“A Murder of One”

The band likely takes its name not from crows who count, but from a once-familiar nursery rhyme. One could count crows to receive a premonition of the future. Here is one variation, which you’ll recognize reflected in the song.

One for sorrow, two for mirth,
Three for a wedding, four for a birth,
Five for silver, six for gold,
Seven for a secret not to be told.
Eight for heaven, nine for hell,
And ten for the devil’s own self.

Given the crow’s role in human mythology and superstition, it’s not surprising they appear frequently in our music. For instance, one of the strangest songs on the early Dylan albums is “Black Crow Blues,” notably for being the first on which he accompanied himself on the piano.

another side of bob dylan

 

Audio clip: Adobe Flash Player (version 9 or above) is required to play this audio clip. Download the latest version here. You also need to have JavaScript enabled in your browser.

“Black Crow Blues” by Bob Dylan

Its surprising how the song presages Dylan’s sound from the late sixties and early seventies, where his jaunty and idiosyncratic piano style steps to the fore. That an alternate version more in the style of the other songs on Another Side of Bob Dylan was left on the cutting room floor suggests he was already interested in expanding the range of folk music as early as his second album.

crowFans of local music surely remember Crow, the bluesy rock band from the late 60s whose early hit “Evil Woman” was covered by Black Sabbath. Crow has broken up and reunited several times over the years. The cover of their second LP, Crow by Crow, depicts a gigantic crow as a member of the band.

A “black bird” plays a lead role in the second song on Brian Laidlaw’s extraordinary concept album about Bonnie and Clyde, Amoratorium. A crow is seen on the cover of the album.

amoratorium

Audio clip: Adobe Flash Player (version 9 or above) is required to play this audio clip. Download the latest version here. You also need to have JavaScript enabled in your browser.

“Know my Rider” by Brian Laidlaw

The crows in Walt Disney’s Dumbo were endowed with wit and insight, and while it has been suggested by some that their appearance is representative of endemic racism in classic Disney cartoons, it should be noted they are the only characters besides Timothy the Mouse who treat Dumbo with kindness. The tragic singer Cliff Edwards performed the lead on their song, “When I See an Elephant Fly.”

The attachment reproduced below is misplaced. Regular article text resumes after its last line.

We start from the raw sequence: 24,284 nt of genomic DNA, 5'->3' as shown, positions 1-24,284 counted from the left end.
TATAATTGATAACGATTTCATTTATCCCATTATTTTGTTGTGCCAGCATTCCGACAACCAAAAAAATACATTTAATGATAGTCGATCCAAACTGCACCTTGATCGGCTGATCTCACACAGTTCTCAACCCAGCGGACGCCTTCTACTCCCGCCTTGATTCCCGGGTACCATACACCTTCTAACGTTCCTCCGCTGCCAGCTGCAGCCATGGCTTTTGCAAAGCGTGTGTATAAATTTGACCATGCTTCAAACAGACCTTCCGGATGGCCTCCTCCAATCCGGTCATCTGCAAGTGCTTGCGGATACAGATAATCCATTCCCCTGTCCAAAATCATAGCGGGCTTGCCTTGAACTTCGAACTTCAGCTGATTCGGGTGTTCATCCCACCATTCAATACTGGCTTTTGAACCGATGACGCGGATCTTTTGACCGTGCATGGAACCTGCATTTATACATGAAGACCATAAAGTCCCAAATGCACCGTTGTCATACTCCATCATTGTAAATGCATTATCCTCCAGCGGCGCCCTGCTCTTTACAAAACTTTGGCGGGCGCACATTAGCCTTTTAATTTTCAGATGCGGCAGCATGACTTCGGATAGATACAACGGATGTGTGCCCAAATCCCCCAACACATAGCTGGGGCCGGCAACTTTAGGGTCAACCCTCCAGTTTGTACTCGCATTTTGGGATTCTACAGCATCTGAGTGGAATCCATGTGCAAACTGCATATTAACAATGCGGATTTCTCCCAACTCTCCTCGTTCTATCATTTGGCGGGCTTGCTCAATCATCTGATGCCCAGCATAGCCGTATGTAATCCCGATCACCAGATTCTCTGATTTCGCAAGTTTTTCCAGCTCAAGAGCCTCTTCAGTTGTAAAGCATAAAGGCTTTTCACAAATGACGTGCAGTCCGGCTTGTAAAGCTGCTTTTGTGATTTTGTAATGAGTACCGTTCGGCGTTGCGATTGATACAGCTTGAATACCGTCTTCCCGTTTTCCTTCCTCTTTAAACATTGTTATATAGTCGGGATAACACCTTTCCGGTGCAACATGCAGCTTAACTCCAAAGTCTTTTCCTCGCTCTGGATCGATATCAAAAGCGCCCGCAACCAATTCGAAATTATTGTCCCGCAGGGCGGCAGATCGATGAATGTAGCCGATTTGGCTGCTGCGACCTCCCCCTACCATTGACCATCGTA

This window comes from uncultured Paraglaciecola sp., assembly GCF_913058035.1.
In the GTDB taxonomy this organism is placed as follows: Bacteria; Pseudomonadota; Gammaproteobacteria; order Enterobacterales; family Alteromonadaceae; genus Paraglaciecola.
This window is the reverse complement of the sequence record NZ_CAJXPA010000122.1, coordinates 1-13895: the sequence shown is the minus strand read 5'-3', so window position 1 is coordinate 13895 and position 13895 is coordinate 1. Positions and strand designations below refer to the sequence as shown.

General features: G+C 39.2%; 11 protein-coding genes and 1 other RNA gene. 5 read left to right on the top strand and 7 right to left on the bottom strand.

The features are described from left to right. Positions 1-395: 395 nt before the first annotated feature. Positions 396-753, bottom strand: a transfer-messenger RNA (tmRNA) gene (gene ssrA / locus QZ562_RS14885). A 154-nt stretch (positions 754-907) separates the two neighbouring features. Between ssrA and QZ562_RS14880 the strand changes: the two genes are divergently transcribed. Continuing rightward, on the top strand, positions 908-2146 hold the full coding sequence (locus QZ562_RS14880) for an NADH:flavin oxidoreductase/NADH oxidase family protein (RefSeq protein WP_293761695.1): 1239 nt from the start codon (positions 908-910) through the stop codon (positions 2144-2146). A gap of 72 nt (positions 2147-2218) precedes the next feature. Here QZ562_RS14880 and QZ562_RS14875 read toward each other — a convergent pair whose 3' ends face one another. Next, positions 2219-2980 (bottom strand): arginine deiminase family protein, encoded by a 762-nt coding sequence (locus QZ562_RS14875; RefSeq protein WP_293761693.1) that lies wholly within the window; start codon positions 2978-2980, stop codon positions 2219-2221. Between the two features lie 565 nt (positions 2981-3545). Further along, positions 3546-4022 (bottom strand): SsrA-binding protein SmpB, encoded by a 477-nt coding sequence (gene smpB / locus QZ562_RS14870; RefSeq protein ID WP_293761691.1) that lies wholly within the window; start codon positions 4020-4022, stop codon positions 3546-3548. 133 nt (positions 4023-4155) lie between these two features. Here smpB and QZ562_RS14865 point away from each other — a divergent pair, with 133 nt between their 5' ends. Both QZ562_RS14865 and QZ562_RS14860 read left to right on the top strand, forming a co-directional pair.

This last song is from Crow Call, who inspired this little expedition into the spooky awesomeness of our black feathered friends.

10407062_566209380146176_5038564613021826923_nThey’ve described this song from their self-titled debut disc as being “about crows as messengers, being aware of their presence as harbingers in our lives and listening to what they have to tell us.” We chose Crow Call as one of our favorite local albums of 2014, but our previous posts about the disc have hardly hit on its eerie darkness. “They Know” is a fine example of how their music feels like Black Sabbath if filtered through Charlie Parr.

Audio clip: Adobe Flash Player (version 9 or above) is required to play this audio clip. Download the latest version here. You also need to have JavaScript enabled in your browser.

“They Know” by Crow Call

Wednesday night’s show here at Hymie’s starts at 7pm and features The Sterling Roots, Crow Call, and Karima Walker from Tuscon AZ. While shows at Hymie’s are usually free, we are asking for a $5 donation since there is a touring artist on the bill.

horizon singers

Audio clip: Adobe Flash Player (version 9 or above) is required to play this audio clip. Download the latest version here. You also need to have JavaScript enabled in your browser.

“Hey Good Lookin'” performed by the Horizon Singers

It’s George Benson’s birthday and we thought it would be fun to celebrate with some of our favorite songs from his albums. You don’t need a special occasion to enjoy his music, however — pretty much any day is the right day for some George Benson jams.

benson mcduf